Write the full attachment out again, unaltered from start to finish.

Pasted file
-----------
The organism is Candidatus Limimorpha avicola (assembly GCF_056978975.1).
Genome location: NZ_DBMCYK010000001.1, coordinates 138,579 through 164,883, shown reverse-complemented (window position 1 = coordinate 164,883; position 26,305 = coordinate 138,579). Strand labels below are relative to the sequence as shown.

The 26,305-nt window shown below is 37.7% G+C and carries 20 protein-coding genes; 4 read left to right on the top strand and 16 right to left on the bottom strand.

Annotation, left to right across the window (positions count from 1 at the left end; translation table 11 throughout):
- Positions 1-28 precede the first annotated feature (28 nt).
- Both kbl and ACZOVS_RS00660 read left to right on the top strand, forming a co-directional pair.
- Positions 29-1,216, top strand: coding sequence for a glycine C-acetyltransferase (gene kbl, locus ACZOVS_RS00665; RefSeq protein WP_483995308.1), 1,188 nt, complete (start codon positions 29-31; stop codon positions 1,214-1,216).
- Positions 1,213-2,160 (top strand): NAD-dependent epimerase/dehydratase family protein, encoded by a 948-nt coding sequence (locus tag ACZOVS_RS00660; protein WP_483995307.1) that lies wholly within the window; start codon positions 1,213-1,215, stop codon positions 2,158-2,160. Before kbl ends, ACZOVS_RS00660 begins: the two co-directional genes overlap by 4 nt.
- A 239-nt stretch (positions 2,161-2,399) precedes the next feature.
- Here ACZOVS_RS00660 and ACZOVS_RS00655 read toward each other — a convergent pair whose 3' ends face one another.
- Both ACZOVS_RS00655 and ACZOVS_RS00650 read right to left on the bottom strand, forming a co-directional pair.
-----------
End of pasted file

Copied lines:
The organism is Candidatus Limimorpha avicola (assembly GCF_056978975.1).
Genome location: NZ_DBMCYK010000001.1, coordinates 138,579 through 164,883, shown reverse-complemented (window position 1 = coordinate 164,883; position 26,305 = coordinate 138,579). Strand labels below are relative to the sequence as shown.

The 26,305-nt window shown below is 37.7% G+C and carries 20 protein-coding genes; 4 read left to right on the top strand and 16 right to left on the bottom strand.

Annotation, left to right across the window (positions count from 1 at the left end; translation table 11 throughout):
- Positions 1-28 precede the first annotated feature (28 nt).
- Both kbl and ACZOVS_RS00660 read left to right on the top strand, forming a co-directional pair.
- Positions 29-1,216, top strand: coding sequence for a glycine C-acetyltransferase (gene kbl, locus ACZOVS_RS00665; RefSeq protein WP_483995308.1), 1,188 nt, complete (start codon positions 29-31; stop codon positions 1,214-1,216).
- Positions 1,213-2,160 (top strand): NAD-dependent epimerase/dehydratase family protein, encoded by a 948-nt coding sequence (locus tag ACZOVS_RS00660; protein WP_483995307.1) that lies wholly within the window; start codon positions 1,213-1,215, stop codon positions 2,158-2,160. Before kbl ends, ACZOVS_RS00660 begins: the two co-directional genes overlap by 4 nt.
- A 239-nt stretch (positions 2,161-2,399) precedes the next feature.
- Here ACZOVS_RS00660 and ACZOVS_RS00655 read toward each other — a convergent pair whose 3' ends face one another.
- Both ACZOVS_RS00655 and ACZOVS_RS00650 read right to left on the bottom strand, forming a co-directional pair.